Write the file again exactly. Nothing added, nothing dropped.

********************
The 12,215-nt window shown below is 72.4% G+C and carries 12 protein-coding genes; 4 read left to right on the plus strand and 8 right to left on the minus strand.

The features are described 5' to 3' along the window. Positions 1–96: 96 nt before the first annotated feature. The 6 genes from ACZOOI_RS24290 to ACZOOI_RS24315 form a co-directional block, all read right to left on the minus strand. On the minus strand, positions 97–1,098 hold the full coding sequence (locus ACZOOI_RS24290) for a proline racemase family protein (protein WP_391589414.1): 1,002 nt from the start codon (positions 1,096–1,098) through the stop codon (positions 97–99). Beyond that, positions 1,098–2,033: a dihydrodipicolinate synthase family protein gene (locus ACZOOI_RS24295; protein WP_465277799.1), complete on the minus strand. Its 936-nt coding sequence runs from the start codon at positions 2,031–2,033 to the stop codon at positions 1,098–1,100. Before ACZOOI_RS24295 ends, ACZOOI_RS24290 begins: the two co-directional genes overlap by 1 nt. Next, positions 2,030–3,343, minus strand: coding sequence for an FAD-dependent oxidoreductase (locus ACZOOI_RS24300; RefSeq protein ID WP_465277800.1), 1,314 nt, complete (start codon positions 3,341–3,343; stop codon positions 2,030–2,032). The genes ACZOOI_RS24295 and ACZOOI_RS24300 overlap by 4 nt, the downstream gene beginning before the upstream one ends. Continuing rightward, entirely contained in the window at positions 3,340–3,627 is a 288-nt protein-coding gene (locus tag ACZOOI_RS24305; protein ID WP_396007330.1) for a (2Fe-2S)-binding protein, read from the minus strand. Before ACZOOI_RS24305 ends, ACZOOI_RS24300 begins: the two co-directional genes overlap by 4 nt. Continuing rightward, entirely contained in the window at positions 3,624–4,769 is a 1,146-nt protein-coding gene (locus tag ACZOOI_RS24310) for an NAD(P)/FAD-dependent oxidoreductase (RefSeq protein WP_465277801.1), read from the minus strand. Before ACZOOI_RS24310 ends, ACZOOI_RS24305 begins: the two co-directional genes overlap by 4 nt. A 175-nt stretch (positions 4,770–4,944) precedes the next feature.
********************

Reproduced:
The 12,215-nt window shown below is 72.4% G+C and carries 12 protein-coding genes; 4 read left to right on the plus strand and 8 right to left on the minus strand.

The features are described 5' to 3' along the window. Positions 1–96: 96 nt before the first annotated feature. The 6 genes from ACZOOI_RS24290 to ACZOOI_RS24315 form a co-directional block, all read right to left on the minus strand. On the minus strand, positions 97–1,098 hold the full coding sequence (locus ACZOOI_RS24290) for a proline racemase family protein (protein WP_391589414.1): 1,002 nt from the start codon (positions 1,096–1,098) through the stop codon (positions 97–99). Beyond that, positions 1,098–2,033: a dihydrodipicolinate synthase family protein gene (locus ACZOOI_RS24295; protein WP_465277799.1), complete on the minus strand. Its 936-nt coding sequence runs from the start codon at positions 2,031–2,033 to the stop codon at positions 1,098–1,100. Before ACZOOI_RS24295 ends, ACZOOI_RS24290 begins: the two co-directional genes overlap by 1 nt. Next, positions 2,030–3,343, minus strand: coding sequence for an FAD-dependent oxidoreductase (locus ACZOOI_RS24300; RefSeq protein ID WP_465277800.1), 1,314 nt, complete (start codon positions 3,341–3,343; stop codon positions 2,030–2,032). The genes ACZOOI_RS24295 and ACZOOI_RS24300 overlap by 4 nt, the downstream gene beginning before the upstream one ends. Continuing rightward, entirely contained in the window at positions 3,340–3,627 is a 288-nt protein-coding gene (locus tag ACZOOI_RS24305; protein ID WP_396007330.1) for a (2Fe-2S)-binding protein, read from the minus strand. Before ACZOOI_RS24305 ends, ACZOOI_RS24300 begins: the two co-directional genes overlap by 4 nt. Continuing rightward, entirely contained in the window at positions 3,624–4,769 is a 1,146-nt protein-coding gene (locus tag ACZOOI_RS24310) for an NAD(P)/FAD-dependent oxidoreductase (RefSeq protein WP_465277801.1), read from the minus strand. Before ACZOOI_RS24310 ends, ACZOOI_RS24305 begins: the two co-directional genes overlap by 4 nt. A 175-nt stretch (positions 4,770–4,944) precedes the next feature.